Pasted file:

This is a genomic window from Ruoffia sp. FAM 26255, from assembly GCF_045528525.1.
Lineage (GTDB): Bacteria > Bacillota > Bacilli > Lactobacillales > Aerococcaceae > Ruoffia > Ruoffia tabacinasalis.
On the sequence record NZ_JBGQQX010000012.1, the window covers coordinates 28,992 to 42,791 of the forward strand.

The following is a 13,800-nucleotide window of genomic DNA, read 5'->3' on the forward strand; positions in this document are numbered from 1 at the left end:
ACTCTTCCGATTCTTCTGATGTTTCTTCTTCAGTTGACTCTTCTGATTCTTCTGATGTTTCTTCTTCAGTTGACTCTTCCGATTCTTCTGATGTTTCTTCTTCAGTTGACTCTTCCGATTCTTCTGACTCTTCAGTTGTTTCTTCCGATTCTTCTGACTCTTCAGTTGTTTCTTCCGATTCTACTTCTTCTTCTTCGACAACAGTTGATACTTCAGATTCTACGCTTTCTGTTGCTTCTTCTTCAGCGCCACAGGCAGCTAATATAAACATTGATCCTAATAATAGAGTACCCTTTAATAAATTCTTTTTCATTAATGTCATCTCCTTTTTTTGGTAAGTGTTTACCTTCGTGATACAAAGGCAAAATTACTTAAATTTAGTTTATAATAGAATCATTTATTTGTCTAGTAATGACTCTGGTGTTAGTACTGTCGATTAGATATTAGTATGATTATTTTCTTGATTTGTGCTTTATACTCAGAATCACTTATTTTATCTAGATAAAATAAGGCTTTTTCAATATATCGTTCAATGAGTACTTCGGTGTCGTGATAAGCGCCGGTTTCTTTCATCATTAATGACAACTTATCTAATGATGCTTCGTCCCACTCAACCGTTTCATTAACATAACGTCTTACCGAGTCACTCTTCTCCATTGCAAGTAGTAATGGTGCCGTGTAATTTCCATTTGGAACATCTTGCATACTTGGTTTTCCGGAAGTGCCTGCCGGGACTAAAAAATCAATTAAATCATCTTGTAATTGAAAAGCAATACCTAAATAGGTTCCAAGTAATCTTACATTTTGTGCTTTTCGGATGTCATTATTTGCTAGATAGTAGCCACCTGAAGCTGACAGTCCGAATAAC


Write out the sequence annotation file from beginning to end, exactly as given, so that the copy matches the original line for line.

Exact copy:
This is a genomic window from Ruoffia sp. FAM 26255, from assembly GCF_045528525.1.
Lineage (GTDB): Bacteria > Bacillota > Bacilli > Lactobacillales > Aerococcaceae > Ruoffia > Ruoffia tabacinasalis.
On the sequence record NZ_JBGQQX010000012.1, the window covers coordinates 28,992 to 42,791 of the forward strand.

The following is a 13,800-nucleotide window of genomic DNA, read 5'->3' on the forward strand; positions in this document are numbered from 1 at the left end:
ACTCTTCCGATTCTTCTGATGTTTCTTCTTCAGTTGACTCTTCTGATTCTTCTGATGTTTCTTCTTCAGTTGACTCTTCCGATTCTTCTGATGTTTCTTCTTCAGTTGACTCTTCCGATTCTTCTGACTCTTCAGTTGTTTCTTCCGATTCTTCTGACTCTTCAGTTGTTTCTTCCGATTCTACTTCTTCTTCTTCGACAACAGTTGATACTTCAGATTCTACGCTTTCTGTTGCTTCTTCTTCAGCGCCACAGGCAGCTAATATAAACATTGATCCTAATAATAGAGTACCCTTTAATAAATTCTTTTTCATTAATGTCATCTCCTTTTTTTGGTAAGTGTTTACCTTCGTGATACAAAGGCAAAATTACTTAAATTTAGTTTATAATAGAATCATTTATTTGTCTAGTAATGACTCTGGTGTTAGTACTGTCGATTAGATATTAGTATGATTATTTTCTTGATTTGTGCTTTATACTCAGAATCACTTATTTTATCTAGATAAAATAAGGCTTTTTCAATATATCGTTCAATGAGTACTTCGGTGTCGTGATAAGCGCCGGTTTCTTTCATCATTAATGACAACTTATCTAATGATGCTTCGTCCCACTCAACCGTTTCATTAACATAACGTCTTACCGAGTCACTCTTCTCCATTGCAAGTAGTAATGGTGCCGTGTAATTTCCATTTGGAACATCTTGCATACTTGGTTTTCCGGAAGTGCCTGCCGGGACTAAAAAATCAATTAAATCATCTTGTAATTGAAAAGCAATACCTAAATAGGTTCCAAGTAATCTTACATTTTGTGCTTTTCGGATGTCATTATTTGCTAGATAGTAGCCACCTGAAGCTGACAGTCCGAATAAC